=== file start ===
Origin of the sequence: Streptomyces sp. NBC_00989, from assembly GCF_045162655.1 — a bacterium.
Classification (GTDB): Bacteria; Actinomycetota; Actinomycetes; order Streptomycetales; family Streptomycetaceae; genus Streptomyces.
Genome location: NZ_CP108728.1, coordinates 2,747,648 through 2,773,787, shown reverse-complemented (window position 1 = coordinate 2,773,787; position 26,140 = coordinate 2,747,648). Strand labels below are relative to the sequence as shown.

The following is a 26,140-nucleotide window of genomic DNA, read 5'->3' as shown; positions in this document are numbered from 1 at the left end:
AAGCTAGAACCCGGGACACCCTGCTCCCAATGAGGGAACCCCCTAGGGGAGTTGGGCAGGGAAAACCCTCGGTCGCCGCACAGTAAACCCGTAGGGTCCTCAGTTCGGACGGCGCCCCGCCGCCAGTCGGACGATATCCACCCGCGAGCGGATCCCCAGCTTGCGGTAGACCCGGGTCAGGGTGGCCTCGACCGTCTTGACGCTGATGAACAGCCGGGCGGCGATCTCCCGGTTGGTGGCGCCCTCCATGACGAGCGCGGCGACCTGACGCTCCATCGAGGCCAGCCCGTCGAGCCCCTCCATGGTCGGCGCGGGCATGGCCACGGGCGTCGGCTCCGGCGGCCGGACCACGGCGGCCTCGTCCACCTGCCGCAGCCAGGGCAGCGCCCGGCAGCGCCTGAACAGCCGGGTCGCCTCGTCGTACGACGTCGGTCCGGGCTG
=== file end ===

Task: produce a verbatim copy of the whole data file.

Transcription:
Origin of the sequence: Streptomyces sp. NBC_00989, from assembly GCF_045162655.1 — a bacterium.
Classification (GTDB): Bacteria; Actinomycetota; Actinomycetes; order Streptomycetales; family Streptomycetaceae; genus Streptomyces.
Genome location: NZ_CP108728.1, coordinates 2,747,648 through 2,773,787, shown reverse-complemented (window position 1 = coordinate 2,773,787; position 26,140 = coordinate 2,747,648). Strand labels below are relative to the sequence as shown.

The following is a 26,140-nucleotide window of genomic DNA, read 5'->3' as shown; positions in this document are numbered from 1 at the left end:
AAGCTAGAACCCGGGACACCCTGCTCCCAATGAGGGAACCCCCTAGGGGAGTTGGGCAGGGAAAACCCTCGGTCGCCGCACAGTAAACCCGTAGGGTCCTCAGTTCGGACGGCGCCCCGCCGCCAGTCGGACGATATCCACCCGCGAGCGGATCCCCAGCTTGCGGTAGACCCGGGTCAGGGTGGCCTCGACCGTCTTGACGCTGATGAACAGCCGGGCGGCGATCTCCCGGTTGGTGGCGCCCTCCATGACGAGCGCGGCGACCTGACGCTCCATCGAGGCCAGCCCGTCGAGCCCCTCCATGGTCGGCGCGGGCATGGCCACGGGCGTCGGCTCCGGCGGCCGGACCACGGCGGCCTCGTCCACCTGCCGCAGCCAGGGCAGCGCCCGGCAGCGCCTGAACAGCCGGGTCGCCTCGTCGTACGACGTCGGTCCGGGCTG